Expert Advice of the Month:  Helping young people build a strategic plan for their careers


Building a business plan, a strategy for your business, is a cost of entry for most companies, says Nicole Gallucci. The roadmap it lays out can help a company plan and measure its growth and successes. But this kind of roadmap is not something that we tend to develop for ourselves personally. And for Gallucci, that’s a big mistake.

While it’s an important strategy for anyone at any age, she specializes in working with young people to help them develop a step-by-step path—along with the discipline to follow that path. She calls it a Life Blueprint.

Mindfulness and awareness are important conversations but they can only go so far. “Buying the lottery ticket doesn’t mean you’re going to win the lottery. So I think you can definitely have the dream, but you have to put the wheels in motion that will take you to that dream.”

Gallucci wants young people to understand that success doesn’t happen overnight. She blames social media for letting people show how ideal their situation is, working from the beach or by a pool every day. “Social media is telling them, ‘Oh, I get out of bed and I look beautiful every morning and I sit on an island and work all day.’ So they’re only seeing the positives. They’re not seeing the real-life stuff.”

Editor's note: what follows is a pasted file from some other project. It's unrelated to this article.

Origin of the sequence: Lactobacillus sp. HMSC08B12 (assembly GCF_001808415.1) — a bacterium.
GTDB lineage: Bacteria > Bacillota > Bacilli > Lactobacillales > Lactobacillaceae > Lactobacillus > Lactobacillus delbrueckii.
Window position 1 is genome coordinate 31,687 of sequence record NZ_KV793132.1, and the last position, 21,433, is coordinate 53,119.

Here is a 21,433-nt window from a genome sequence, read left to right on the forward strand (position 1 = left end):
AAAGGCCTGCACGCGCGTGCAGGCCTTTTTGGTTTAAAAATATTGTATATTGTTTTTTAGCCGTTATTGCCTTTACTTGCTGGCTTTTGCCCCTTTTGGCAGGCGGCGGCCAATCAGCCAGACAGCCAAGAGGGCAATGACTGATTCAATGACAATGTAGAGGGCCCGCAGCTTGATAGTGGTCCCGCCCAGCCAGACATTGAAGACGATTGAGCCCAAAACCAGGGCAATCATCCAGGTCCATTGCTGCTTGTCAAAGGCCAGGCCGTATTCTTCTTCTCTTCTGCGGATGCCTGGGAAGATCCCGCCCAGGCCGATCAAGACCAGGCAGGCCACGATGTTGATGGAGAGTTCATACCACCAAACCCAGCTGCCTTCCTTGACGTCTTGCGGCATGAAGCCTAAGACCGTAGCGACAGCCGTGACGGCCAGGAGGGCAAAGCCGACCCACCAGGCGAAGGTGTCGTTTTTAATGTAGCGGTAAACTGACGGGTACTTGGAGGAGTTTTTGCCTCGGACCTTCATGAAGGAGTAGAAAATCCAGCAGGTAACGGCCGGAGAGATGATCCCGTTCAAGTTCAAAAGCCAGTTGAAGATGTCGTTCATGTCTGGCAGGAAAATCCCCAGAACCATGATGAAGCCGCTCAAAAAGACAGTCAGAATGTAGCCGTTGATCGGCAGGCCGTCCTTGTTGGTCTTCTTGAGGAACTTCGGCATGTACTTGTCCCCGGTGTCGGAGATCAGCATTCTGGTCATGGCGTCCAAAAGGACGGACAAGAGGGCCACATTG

These scenarios aren’t real—or sustainable—in most cases. At the same time, situations like remote work deprive young people of access to role models, people who could instill work ethics and values and insights.

In fact, she adds, younger workers, deprived of this wider source of input and modelling, often don’t even realize what they’re missing. People have to build their jobs, day by day, to make them positive and meaningful, because any effort to follow their dream or pursue their dream job will require lots of grunt work, menial undertakings, and late hours. Having role models or guides can help get through those times.

Because she’s not their parent, Gallucci isn’t preaching or harping on this stuff, even though she is likely saying many of the things their parents are telling them. The difference, she says, is that she doesn’t harbour an agenda. So as a coach and mentor, she can offer input from a more objective perspective.

“I do think it’s our responsibility if we’ve walked a path and can help somebody behind walk that path more easily—I think it’s our responsibility to share that.”